For most of its 234 year history, the Genesee Brewing Company remained a closed book to the people of Rochester, New York — an imposing, mostly corrugated metal structure on St. Paul Street from which trucks laden with beer would issue forth, but into which only brewery workers would go. No tours, no brewery store, ¬†just a Wonka-esque factory on the hill.

The brewery’s recent purchaser, venture capital firm KPS, saw value in issuing golden tickets. They tore down the dilapidated original brewhouse and renovated an adjoining building into The Tap House visitors’ center, complete with small-batch brewery, museum and an awesomely slick pub. While this is no craft beer lover’s paradise, it’s a welcome and enjoyable addition to the Rochester beer scene.

The new Tap House

North American Breweries (the company that owns Genesee) spared no expense in the design and construction of the Tap House. Originally held up by a preservationist movement to prohibit demolition of the old brewhouse, the project was finished in the astonishingly short time of two months. But nothing about the Tap House seems rushed or slipshod. Beautifully finished hardwoods, freshly scrubbed brick, and gleaming brass dominate in both the pub and museum area, while restored cathedral windows allow plenty of natural light.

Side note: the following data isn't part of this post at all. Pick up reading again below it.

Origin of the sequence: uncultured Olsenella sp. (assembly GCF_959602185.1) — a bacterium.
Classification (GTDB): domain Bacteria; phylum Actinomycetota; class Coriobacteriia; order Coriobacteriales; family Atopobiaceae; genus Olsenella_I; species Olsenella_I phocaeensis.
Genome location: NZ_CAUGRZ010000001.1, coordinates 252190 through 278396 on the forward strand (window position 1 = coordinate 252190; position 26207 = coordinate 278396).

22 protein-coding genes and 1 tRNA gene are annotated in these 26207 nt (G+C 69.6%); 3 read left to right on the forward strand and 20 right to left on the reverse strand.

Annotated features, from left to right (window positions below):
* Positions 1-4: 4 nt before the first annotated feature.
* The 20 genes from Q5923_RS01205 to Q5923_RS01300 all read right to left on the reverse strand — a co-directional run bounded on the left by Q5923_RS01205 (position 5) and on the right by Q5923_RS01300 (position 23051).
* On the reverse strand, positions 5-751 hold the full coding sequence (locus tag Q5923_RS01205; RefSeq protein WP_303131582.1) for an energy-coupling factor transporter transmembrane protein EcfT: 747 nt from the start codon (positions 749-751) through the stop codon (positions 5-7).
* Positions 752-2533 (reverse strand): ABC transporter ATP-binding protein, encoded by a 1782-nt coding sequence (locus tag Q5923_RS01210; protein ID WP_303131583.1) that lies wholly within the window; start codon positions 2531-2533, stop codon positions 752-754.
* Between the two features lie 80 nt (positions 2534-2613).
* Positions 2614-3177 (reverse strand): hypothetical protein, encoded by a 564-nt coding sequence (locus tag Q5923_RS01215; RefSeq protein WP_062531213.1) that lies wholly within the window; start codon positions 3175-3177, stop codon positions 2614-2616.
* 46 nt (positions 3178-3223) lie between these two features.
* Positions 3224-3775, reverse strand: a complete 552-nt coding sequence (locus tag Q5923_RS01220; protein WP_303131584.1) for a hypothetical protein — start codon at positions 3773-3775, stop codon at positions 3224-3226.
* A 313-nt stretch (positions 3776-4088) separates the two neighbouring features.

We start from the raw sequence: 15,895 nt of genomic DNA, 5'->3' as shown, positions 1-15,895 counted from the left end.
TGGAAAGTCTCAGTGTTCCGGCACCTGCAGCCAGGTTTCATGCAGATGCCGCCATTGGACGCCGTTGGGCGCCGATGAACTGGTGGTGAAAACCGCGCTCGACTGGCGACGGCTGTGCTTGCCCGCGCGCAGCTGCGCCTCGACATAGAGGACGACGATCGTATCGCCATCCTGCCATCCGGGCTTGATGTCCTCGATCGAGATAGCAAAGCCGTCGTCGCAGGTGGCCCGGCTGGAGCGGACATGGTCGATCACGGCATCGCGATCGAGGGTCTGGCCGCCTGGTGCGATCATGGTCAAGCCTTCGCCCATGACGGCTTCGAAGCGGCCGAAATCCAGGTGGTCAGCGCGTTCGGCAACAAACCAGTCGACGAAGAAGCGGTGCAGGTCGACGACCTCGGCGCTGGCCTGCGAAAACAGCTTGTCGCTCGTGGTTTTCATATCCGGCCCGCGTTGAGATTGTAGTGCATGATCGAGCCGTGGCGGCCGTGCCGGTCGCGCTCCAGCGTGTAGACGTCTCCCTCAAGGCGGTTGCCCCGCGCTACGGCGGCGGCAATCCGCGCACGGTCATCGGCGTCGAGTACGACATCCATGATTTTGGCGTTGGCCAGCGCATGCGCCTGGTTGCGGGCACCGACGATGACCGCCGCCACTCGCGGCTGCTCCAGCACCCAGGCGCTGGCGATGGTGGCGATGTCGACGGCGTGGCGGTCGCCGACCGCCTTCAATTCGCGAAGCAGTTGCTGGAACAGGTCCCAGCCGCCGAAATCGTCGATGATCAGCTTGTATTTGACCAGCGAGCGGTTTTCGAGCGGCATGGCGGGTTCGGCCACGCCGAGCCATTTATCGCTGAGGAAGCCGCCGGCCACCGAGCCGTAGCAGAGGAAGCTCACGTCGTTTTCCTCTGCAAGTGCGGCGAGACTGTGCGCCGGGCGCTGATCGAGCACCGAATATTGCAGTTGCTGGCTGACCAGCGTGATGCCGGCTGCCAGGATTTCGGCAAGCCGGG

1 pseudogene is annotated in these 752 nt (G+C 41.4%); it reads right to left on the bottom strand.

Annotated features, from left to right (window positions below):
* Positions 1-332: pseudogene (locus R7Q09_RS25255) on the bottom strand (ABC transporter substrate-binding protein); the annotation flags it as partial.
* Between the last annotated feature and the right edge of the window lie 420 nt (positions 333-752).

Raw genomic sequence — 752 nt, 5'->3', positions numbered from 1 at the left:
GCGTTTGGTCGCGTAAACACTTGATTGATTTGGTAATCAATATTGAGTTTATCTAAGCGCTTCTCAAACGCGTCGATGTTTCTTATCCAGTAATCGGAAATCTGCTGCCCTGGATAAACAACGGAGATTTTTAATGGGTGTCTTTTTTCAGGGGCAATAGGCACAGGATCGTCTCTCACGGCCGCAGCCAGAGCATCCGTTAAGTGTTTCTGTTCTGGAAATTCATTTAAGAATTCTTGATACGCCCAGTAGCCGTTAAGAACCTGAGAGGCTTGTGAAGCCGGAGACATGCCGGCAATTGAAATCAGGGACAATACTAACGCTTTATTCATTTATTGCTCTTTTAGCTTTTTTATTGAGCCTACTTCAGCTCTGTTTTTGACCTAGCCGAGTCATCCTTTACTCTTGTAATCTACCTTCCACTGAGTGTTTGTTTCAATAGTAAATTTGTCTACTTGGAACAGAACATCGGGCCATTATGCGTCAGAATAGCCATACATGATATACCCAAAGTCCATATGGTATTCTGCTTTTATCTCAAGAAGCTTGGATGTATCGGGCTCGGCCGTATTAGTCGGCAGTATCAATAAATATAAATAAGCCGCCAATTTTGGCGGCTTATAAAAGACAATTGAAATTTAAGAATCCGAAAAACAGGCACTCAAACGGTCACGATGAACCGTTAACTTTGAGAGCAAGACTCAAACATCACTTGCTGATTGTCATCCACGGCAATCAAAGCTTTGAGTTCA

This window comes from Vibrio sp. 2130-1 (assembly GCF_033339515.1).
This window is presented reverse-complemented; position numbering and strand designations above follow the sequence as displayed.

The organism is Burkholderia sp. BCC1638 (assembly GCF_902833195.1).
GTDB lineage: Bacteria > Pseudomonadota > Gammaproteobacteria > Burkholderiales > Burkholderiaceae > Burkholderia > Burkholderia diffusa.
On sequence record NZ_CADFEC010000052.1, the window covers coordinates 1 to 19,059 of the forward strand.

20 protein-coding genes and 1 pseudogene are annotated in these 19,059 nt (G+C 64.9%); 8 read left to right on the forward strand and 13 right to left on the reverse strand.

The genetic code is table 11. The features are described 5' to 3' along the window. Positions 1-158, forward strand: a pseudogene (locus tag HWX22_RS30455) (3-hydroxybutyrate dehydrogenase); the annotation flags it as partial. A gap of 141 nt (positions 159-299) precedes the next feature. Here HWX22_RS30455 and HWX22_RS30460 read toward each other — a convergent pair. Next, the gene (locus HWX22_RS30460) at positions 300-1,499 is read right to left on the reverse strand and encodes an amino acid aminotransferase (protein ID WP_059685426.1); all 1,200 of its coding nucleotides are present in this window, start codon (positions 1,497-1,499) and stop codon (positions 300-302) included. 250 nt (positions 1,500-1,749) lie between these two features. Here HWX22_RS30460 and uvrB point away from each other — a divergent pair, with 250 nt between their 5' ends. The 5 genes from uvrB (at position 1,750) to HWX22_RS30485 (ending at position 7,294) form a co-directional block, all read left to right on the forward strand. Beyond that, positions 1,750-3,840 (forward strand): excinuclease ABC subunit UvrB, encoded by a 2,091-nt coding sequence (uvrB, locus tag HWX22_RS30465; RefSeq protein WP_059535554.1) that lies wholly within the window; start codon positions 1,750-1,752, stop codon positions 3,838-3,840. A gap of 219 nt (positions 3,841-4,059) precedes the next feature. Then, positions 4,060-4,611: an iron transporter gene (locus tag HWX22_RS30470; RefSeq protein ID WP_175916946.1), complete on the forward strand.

When Genesee says ‘pub,’ they mean it. While the Tap House has a tasting room, the main bar area is a full-service restaurant, with an open kitchen, plenty of LCD tv screens, and a booming sound system. The intent is to be a dining and social destination, not just a distraction to lure people into the large, well-stocked gift shop.

You’d be hard pressed to find a pub with a better view. One of Rochester’s little geographic quirks is the enormous freakin’ waterfall in the middle of downtown, and The Tap House is perched a few hundred feet away, at the top of the Genesee River Gorge. Naturally, there’s a spacious deck with outdoor seating and a prime vantage point.

Complimenting the pub is a 30-barrel brewhouse, which, hopefully, will be used for seasonal brews and one-offs to compliment the somewhat bland line-up of Genesee, Dundee, Blue Point and Pyramid beers on tap. This small brewhouse should offer Genesee’s brewers the small-batch flexibility to demonstrate the can hang with the best beermakers in the area.

It remains to be seen whether Rochesterians will regularly decide to go off the beaten track to the Tap House, which is located on the brewery grounds, well out of the way of the main entertainment districts, but the brewery has certainly done its part to make locals feel welcome. The Tap House should be a good draw for any beer pilgrims visiting the city.

Those searching for Russian Imperial Stouts and intense IPAs might be disappointed but, if you’re happy with traditional American beers, or more widely accessible craft beers, you’re in for more than a treat.